Historical Hitter

Historical Hitter October 6 1926: Babe Ruth

The World Series is the stage that etches great players into the national consciousness. The Babe set the mark for home runs in a World Series game today at three. In fact Ruth did it twice, 1926 and 1928, in the same park, Sportsman’s Park, and of course against the same team, the Cardinals.

The first home run occurred in the top of the first with two outs was a Ruthian blast that flew out of the Park over the right field roof.

The second home run occurred in the third inning and again with two outs, nobody on base. The ball clears the roof in right center alley and breaks a window across the street some 515 feet away.

The third home run occurred with one on in top of the sixth putting the game well out of reach at 9-4. It was estimated to travel 530 feet, becoming the legendary longest home run in World Series history.

Babe Ruth and Little JohnnieWith the facts of the day identified, it is also a great game of mythology as portrayed in the “Babe Ruth Story.”  Before the game, The Babe visits a hospital and promises a sickly, bedridden boy, little Johnny, that he will try to hit a home run. Myth and reality merge the Babe does indeed hit three for little Johnny. And little Johnny recovers.

Myth or reality? As the fortieth anniversary of this event neared the Babe Ruth Museum in Baltimore initiated an open inquiry to validate the story. The mythological part of the story is the Babe visiting little Johnny in the hospital. But the real little Johnny did recover. John Sylvester attended Princeton University, served in the Navy, and later was President of the Amscomatic Corporation.

Babe RuthJohn Sylvester was born in New Jersey, and a huge Yankees fan. His father was the President of the municipal banking division of what now is Citi Bank. Ironically it’s the same Citi Bank that is now Citi Field.  Johnny Sylvester was known as the Babe Ruth Kid at the Essex Fells Grammar school. His injuries were sustained during a horseback riding accident during the summer of 1926. As summer turned to fall, his condition worsened, he was diagnosed with osteomyelitis in his skull, at the time thought to be a life threatening illness.  Through his banking connections Johnny’s father sends a telegram to The Babe.  It stated that the boy is very ill, and could The Babe do something to cheer him up.  The Yankees send back a care package of two autographed baseballs, one from the Yankees and the other from the Cardinals. Included was a note from Ruth that read:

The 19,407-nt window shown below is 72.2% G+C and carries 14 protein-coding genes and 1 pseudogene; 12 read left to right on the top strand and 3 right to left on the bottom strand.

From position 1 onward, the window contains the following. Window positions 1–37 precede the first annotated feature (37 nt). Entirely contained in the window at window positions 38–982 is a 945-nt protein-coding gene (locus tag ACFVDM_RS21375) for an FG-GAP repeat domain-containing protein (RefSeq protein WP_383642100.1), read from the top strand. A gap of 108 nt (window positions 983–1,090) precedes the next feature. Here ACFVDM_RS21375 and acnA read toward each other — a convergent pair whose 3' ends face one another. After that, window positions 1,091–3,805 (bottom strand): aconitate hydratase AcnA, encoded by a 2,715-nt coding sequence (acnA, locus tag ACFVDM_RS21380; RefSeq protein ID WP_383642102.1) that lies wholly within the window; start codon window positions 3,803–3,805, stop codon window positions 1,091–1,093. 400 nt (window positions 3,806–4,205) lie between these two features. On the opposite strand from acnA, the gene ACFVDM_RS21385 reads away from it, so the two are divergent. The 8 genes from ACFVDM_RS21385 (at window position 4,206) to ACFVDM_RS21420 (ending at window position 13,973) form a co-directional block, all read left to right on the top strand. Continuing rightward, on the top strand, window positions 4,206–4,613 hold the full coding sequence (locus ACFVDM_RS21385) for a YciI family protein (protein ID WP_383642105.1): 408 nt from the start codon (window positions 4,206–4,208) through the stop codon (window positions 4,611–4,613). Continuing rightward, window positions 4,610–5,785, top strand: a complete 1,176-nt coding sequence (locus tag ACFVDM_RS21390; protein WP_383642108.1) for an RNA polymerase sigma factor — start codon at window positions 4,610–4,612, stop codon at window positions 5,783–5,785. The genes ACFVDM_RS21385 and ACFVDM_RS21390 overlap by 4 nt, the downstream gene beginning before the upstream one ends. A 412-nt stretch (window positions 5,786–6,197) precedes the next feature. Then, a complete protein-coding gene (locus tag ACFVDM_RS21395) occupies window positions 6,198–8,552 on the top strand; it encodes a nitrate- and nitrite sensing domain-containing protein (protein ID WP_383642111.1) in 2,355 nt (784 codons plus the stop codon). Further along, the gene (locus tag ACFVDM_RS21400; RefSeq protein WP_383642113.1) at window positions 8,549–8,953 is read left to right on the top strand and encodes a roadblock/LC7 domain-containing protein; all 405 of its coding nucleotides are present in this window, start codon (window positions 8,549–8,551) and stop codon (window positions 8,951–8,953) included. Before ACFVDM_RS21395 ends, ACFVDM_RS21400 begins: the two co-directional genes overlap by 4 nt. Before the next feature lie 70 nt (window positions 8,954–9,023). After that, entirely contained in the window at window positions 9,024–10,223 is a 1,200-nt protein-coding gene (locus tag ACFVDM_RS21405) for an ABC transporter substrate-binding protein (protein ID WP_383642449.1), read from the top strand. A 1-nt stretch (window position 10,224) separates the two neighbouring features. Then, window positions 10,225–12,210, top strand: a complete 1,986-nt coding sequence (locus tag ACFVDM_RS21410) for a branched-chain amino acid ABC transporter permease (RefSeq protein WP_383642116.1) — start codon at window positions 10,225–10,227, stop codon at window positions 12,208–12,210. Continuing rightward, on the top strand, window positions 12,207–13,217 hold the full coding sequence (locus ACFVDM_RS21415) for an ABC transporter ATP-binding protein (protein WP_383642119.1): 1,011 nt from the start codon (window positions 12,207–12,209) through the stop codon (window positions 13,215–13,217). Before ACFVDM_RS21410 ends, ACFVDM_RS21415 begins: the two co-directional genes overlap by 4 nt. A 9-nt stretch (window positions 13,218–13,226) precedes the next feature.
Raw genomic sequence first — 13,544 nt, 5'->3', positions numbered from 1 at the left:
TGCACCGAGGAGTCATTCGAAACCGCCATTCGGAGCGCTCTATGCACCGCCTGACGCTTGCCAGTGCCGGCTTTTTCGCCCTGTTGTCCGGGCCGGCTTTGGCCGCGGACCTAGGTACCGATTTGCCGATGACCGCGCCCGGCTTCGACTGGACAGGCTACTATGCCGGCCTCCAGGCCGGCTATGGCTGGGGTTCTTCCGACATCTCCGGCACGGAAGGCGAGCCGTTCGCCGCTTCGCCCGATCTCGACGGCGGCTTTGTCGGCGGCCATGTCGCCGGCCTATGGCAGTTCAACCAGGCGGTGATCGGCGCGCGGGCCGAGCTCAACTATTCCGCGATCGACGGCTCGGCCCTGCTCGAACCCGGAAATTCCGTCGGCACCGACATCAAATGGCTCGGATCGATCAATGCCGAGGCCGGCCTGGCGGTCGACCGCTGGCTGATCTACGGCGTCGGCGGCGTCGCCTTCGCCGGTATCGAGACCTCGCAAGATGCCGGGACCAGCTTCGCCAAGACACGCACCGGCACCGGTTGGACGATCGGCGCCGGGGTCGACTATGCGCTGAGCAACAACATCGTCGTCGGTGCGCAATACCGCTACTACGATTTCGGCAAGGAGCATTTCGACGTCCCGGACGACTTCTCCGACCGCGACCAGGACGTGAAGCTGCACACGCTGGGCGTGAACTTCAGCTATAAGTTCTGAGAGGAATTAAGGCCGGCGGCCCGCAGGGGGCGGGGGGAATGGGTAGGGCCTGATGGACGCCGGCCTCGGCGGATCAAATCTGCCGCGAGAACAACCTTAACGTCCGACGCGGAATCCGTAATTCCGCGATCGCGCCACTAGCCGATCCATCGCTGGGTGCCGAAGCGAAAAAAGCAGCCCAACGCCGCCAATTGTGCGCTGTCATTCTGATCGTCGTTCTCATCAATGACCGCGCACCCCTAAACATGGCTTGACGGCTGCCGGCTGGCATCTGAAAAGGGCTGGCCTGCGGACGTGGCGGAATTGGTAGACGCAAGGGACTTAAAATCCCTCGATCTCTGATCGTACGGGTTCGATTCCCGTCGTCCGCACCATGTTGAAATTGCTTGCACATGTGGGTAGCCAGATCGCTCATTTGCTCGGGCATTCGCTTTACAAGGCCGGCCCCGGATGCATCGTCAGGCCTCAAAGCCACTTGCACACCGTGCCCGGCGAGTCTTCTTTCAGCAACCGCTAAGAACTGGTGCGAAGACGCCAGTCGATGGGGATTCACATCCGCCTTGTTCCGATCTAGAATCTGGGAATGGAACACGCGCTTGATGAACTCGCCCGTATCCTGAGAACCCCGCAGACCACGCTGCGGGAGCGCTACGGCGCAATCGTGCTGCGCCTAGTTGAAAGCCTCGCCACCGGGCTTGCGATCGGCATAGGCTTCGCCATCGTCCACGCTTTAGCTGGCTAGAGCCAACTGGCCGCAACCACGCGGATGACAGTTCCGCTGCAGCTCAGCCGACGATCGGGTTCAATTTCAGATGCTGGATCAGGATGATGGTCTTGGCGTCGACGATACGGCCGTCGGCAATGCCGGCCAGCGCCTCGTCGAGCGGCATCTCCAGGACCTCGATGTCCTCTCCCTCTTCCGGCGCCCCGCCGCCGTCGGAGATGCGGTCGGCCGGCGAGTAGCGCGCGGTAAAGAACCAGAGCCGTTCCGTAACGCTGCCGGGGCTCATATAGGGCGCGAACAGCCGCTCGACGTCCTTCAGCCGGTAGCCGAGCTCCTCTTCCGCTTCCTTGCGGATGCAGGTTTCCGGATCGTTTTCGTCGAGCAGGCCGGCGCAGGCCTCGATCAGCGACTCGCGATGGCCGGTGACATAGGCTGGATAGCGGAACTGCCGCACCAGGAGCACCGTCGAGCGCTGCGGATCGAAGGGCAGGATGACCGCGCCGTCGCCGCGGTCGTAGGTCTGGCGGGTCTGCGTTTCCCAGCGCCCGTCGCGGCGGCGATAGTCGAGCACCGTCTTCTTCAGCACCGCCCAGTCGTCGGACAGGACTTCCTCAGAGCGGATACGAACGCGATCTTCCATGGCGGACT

“I’ll knock a homer for you in Wednesday’s game. Babe Ruth.”

That Wednesday was October 6th 1926, and once the local papers got a hold of the story, the boy miraculously got better. The 1926 World Series ended with the Babe called out trying to steal second base in one of baseball’s most unusual plays. Back in New York, the Babe visits the Sylvester home where the Babe Ruth Kid famously tells the Babe, “I’m sorry the Yanks lost.”

That ball was donated to the museum, and currently on display. Reality was transformed into myth at the movies.

October 6th is known as the Billy Goat game, the loci of the Billy Goat curse.

Myths are very powerful in baseball, both positive and negative.  One such long lasting myth is that Abner Doubleday “invented” baseball. These short phrases metaphorical sound bites become the commonly used language to define the game and subsequently, the team’s identity and culture icon. With much help from the Chicago media, the Billy-Goat Curse was born and fermented as a part of baseball lexicon. And it also highlights the power of the baseball curse. So myth becomes reality and reality of each lost game, and each season is memorialized as myth.